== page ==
WASHINGTON — The Financial Crimes Enforcement Network is closer to requiring banks to identify "beneficial" owners, but is also attempting to make the rules more palatable to institutions.

Banks have long been subject to strict regulations on identifying their customers. But in an effort to combat the use of front companies to launder money, a recent Fincen proposal would require that institutions know the real person who stands behind or controls any legal entity owning an account.

While some lament naming beneficial owners as just another regulatory burden, others applaud Fincen for listening to industry concerns and trying to limit the impact of the rule. When Fincen first floated the requirement two years ago, it received harsh criticism from the industry. But the latest version announced late last month would exempt existing accounts and leave banks off the hook to verify ownership structures, among other accommodations

"It will be a burden, but in the big scheme of things this could have been far worse," said Kevin Petrasic, a partner at Paul Hastings.

The proposal would add and clarify what steps banks must do to perform "customer due diligence." Some of those steps — including the need to understand customer relationships and conduct ongoing monitoring to update customer information — are already part of existing anti-money laundering regulations, but the new rule would strengthen them. (Banks have until Oct. 3 to comment on the plan.)

In contrast, identifying beneficial owners would be a new obligation. A customer opening a new account on behalf of a legal entity would have to provide a standard certification form listing anyone who owns at least 25% of the business. The form would also include the name of one person with "significant responsibility" for managing the legal entity, such as the chief executive officer or general partner.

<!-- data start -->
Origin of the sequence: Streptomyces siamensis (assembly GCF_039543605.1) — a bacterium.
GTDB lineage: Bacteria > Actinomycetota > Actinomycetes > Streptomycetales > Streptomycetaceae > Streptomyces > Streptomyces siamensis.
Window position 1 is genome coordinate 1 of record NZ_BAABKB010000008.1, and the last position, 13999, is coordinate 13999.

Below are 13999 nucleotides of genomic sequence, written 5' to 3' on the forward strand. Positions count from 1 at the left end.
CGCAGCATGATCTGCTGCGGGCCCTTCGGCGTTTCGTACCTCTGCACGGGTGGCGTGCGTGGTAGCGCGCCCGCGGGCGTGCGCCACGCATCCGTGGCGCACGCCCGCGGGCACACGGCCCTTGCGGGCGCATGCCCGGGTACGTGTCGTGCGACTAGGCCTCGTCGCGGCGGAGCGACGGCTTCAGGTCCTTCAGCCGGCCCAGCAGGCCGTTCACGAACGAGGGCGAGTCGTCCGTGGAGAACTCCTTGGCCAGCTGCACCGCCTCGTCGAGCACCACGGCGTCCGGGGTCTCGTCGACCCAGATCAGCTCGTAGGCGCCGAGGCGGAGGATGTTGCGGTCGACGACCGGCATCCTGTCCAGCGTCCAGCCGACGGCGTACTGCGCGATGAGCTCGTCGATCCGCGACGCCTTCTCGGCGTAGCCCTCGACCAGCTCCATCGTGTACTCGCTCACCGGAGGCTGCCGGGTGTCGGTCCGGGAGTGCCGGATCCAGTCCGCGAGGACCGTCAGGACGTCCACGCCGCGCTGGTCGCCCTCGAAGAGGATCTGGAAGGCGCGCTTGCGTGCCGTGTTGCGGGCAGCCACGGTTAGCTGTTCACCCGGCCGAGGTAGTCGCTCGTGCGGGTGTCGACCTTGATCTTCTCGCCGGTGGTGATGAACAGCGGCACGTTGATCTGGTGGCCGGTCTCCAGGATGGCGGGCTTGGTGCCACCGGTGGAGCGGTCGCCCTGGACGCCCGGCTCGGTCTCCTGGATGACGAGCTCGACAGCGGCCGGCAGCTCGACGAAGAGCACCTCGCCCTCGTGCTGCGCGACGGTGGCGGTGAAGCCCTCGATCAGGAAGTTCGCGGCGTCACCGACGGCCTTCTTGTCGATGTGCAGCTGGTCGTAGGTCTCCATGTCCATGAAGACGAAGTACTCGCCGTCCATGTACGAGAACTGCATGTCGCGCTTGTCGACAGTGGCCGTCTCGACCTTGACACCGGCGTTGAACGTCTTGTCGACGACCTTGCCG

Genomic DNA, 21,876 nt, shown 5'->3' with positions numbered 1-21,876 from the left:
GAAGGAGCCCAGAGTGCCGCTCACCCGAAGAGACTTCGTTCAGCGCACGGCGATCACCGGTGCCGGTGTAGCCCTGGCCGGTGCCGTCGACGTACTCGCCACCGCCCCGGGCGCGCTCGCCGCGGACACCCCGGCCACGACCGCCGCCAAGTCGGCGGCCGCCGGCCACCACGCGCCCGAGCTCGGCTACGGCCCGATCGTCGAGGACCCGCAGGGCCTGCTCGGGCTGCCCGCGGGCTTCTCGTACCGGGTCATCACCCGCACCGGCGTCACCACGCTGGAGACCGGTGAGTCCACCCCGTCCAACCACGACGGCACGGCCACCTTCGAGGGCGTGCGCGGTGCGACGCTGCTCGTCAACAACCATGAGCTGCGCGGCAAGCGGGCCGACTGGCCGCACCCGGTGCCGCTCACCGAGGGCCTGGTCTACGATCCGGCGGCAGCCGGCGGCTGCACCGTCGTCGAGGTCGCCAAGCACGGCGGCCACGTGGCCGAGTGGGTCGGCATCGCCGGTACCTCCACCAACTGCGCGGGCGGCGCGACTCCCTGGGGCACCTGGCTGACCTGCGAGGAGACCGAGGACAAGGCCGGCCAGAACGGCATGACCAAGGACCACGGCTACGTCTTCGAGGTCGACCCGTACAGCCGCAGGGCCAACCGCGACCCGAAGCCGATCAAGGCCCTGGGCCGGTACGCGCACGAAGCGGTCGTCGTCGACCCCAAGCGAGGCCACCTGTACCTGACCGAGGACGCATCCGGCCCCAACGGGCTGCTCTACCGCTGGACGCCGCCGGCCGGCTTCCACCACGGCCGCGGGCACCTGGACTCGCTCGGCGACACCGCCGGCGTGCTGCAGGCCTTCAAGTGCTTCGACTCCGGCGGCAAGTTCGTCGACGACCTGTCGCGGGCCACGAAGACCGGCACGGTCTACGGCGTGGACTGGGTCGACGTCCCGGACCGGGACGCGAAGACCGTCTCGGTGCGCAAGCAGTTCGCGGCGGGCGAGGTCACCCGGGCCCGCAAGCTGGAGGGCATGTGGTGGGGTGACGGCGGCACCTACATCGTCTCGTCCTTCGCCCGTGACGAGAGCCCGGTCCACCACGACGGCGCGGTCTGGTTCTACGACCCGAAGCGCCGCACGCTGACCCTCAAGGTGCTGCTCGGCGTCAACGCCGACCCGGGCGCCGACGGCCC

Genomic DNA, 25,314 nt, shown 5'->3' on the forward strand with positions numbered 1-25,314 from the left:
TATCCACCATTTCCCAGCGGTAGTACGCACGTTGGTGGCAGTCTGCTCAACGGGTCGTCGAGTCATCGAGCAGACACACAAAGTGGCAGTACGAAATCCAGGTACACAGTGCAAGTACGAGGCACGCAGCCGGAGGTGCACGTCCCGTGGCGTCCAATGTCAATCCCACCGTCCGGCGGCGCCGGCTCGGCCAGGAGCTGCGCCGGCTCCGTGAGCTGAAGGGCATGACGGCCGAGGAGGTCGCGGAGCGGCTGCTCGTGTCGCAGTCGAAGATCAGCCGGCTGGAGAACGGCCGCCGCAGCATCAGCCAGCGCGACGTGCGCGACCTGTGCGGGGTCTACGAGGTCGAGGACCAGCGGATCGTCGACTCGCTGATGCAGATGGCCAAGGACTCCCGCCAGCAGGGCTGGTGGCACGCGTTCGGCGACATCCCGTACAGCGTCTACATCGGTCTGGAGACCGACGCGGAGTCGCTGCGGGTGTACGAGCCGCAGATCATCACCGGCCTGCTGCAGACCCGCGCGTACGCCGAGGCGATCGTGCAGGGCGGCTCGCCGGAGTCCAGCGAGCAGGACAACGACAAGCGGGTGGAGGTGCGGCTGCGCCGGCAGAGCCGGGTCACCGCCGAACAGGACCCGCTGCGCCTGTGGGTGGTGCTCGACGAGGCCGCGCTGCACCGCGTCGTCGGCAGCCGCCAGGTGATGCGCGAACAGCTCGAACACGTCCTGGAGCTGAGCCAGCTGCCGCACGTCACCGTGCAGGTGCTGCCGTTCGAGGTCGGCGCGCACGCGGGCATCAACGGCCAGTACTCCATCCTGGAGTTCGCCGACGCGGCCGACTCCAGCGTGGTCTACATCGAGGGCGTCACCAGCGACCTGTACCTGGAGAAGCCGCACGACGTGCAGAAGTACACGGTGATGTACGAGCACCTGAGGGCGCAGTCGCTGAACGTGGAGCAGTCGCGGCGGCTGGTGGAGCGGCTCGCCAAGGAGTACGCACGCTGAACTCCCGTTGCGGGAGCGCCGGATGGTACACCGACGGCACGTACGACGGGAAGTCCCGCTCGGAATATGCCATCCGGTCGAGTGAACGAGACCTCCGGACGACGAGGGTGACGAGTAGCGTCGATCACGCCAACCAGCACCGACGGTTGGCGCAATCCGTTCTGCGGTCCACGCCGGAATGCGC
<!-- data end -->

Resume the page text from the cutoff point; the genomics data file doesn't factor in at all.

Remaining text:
"The use of legal entities in a non-transparent way to move money globally is an extremely significant law enforcement issue," Jennifer Shasky Calvery, Fincen's director, said in an interview. "Often times, a cash-intensive front company may be a great place to first put cash into the financial system and then launder it from there."

Some industry representatives say beneficial ownership requirements should only be applied when a customer poses higher risk. They say applying them across the board is overkill.

"Historically, the concern was foreign shell corporations — that, I have no argument with. But once you start broadening it to banks needing to know beneficial owners for all of their customers, that is just going way too far," said L. Richard Fischer, a partner at Morrison & Foerster. "It is an extreme compliance obligation for financial institutions."

But others say comment letters and five public hearings held by the Treasury Department — following the release of the 2012 "advance notice of proposed rulemaking" — helped convince Fincen that certain accommodations were needed.

As a result, the proposal would apply only to new accounts, although officials and others say banks may end up asking existing accountholders for the information as well.